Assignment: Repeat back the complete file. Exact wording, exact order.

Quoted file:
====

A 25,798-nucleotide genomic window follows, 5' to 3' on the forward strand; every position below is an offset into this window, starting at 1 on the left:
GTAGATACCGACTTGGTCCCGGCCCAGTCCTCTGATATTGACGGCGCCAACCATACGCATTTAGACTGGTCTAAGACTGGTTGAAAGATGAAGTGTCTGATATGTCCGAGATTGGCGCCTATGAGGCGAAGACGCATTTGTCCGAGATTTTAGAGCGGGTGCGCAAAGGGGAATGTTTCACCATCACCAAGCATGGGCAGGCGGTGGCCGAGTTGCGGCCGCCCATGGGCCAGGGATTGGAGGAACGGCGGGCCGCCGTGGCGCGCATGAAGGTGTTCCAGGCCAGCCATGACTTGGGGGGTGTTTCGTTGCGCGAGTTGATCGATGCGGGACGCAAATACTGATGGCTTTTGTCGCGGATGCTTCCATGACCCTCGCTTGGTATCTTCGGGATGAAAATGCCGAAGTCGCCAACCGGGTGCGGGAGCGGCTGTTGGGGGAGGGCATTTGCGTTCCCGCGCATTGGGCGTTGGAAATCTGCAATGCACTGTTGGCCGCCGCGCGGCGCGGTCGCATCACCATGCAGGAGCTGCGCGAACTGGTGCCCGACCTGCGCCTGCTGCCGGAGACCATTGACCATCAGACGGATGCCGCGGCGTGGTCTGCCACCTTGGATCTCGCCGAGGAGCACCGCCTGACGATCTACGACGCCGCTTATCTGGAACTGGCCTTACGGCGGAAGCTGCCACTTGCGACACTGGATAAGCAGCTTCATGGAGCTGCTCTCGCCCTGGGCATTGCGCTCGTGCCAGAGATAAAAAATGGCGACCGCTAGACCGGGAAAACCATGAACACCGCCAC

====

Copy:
A 25,798-nucleotide genomic window follows, 5' to 3' on the forward strand; every position below is an offset into this window, starting at 1 on the left:
GTAGATACCGACTTGGTCCCGGCCCAGTCCTCTGATATTGACGGCGCCAACCATACGCATTTAGACTGGTCTAAGACTGGTTGAAAGATGAAGTGTCTGATATGTCCGAGATTGGCGCCTATGAGGCGAAGACGCATTTGTCCGAGATTTTAGAGCGGGTGCGCAAAGGGGAATGTTTCACCATCACCAAGCATGGGCAGGCGGTGGCCGAGTTGCGGCCGCCCATGGGCCAGGGATTGGAGGAACGGCGGGCCGCCGTGGCGCGCATGAAGGTGTTCCAGGCCAGCCATGACTTGGGGGGTGTTTCGTTGCGCGAGTTGATCGATGCGGGACGCAAATACTGATGGCTTTTGTCGCGGATGCTTCCATGACCCTCGCTTGGTATCTTCGGGATGAAAATGCCGAAGTCGCCAACCGGGTGCGGGAGCGGCTGTTGGGGGAGGGCATTTGCGTTCCCGCGCATTGGGCGTTGGAAATCTGCAATGCACTGTTGGCCGCCGCGCGGCGCGGTCGCATCACCATGCAGGAGCTGCGCGAACTGGTGCCCGACCTGCGCCTGCTGCCGGAGACCATTGACCATCAGACGGATGCCGCGGCGTGGTCTGCCACCTTGGATCTCGCCGAGGAGCACCGCCTGACGATCTACGACGCCGCTTATCTGGAACTGGCCTTACGGCGGAAGCTGCCACTTGCGACACTGGATAAGCAGCTTCATGGAGCTGCTCTCGCCCTGGGCATTGCGCTCGTGCCAGAGATAAAAAATGGCGACCGCTAGACCGGGAAAACCATGAACACCGCCAC